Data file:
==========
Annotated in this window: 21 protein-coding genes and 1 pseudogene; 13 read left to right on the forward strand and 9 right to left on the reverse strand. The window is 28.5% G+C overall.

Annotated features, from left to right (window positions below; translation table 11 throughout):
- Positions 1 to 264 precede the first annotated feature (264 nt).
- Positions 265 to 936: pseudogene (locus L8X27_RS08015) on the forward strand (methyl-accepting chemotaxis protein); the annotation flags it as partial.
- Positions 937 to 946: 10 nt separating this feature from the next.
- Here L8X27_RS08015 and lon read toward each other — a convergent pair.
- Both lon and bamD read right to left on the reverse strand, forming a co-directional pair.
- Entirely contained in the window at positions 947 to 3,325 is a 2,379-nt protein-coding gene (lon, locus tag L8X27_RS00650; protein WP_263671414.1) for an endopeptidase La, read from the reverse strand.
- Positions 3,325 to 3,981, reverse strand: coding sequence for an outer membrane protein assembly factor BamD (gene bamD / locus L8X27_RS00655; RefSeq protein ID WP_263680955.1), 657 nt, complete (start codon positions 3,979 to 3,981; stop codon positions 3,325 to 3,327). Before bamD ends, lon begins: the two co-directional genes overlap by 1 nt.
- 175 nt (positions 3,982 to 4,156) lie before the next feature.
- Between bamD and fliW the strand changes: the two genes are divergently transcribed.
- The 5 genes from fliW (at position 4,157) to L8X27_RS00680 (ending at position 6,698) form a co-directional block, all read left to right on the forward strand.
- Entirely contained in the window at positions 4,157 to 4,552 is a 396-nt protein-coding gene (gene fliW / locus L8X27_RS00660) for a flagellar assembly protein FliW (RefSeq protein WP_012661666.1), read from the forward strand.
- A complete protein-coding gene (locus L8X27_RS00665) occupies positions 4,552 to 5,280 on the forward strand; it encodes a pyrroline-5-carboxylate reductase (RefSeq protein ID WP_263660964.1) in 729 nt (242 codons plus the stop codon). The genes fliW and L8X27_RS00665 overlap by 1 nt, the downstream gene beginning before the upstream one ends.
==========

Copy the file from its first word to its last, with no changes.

Annotated in this window: 21 protein-coding genes and 1 pseudogene; 13 read left to right on the forward strand and 9 right to left on the reverse strand. The window is 28.5% G+C overall.

Annotated features, from left to right (window positions below; translation table 11 throughout):
- Positions 1 to 264 precede the first annotated feature (264 nt).
- Positions 265 to 936: pseudogene (locus L8X27_RS08015) on the forward strand (methyl-accepting chemotaxis protein); the annotation flags it as partial.
- Positions 937 to 946: 10 nt separating this feature from the next.
- Here L8X27_RS08015 and lon read toward each other — a convergent pair.
- Both lon and bamD read right to left on the reverse strand, forming a co-directional pair.
- Entirely contained in the window at positions 947 to 3,325 is a 2,379-nt protein-coding gene (lon, locus tag L8X27_RS00650; protein WP_263671414.1) for an endopeptidase La, read from the reverse strand.
- Positions 3,325 to 3,981, reverse strand: coding sequence for an outer membrane protein assembly factor BamD (gene bamD / locus L8X27_RS00655; RefSeq protein ID WP_263680955.1), 657 nt, complete (start codon positions 3,979 to 3,981; stop codon positions 3,325 to 3,327). Before bamD ends, lon begins: the two co-directional genes overlap by 1 nt.
- 175 nt (positions 3,982 to 4,156) lie before the next feature.
- Between bamD and fliW the strand changes: the two genes are divergently transcribed.
- The 5 genes from fliW (at position 4,157) to L8X27_RS00680 (ending at position 6,698) form a co-directional block, all read left to right on the forward strand.
- Entirely contained in the window at positions 4,157 to 4,552 is a 396-nt protein-coding gene (gene fliW / locus L8X27_RS00660) for a flagellar assembly protein FliW (RefSeq protein WP_012661666.1), read from the forward strand.
- A complete protein-coding gene (locus L8X27_RS00665) occupies positions 4,552 to 5,280 on the forward strand; it encodes a pyrroline-5-carboxylate reductase (RefSeq protein ID WP_263660964.1) in 729 nt (242 codons plus the stop codon). The genes fliW and L8X27_RS00665 overlap by 1 nt, the downstream gene beginning before the upstream one ends.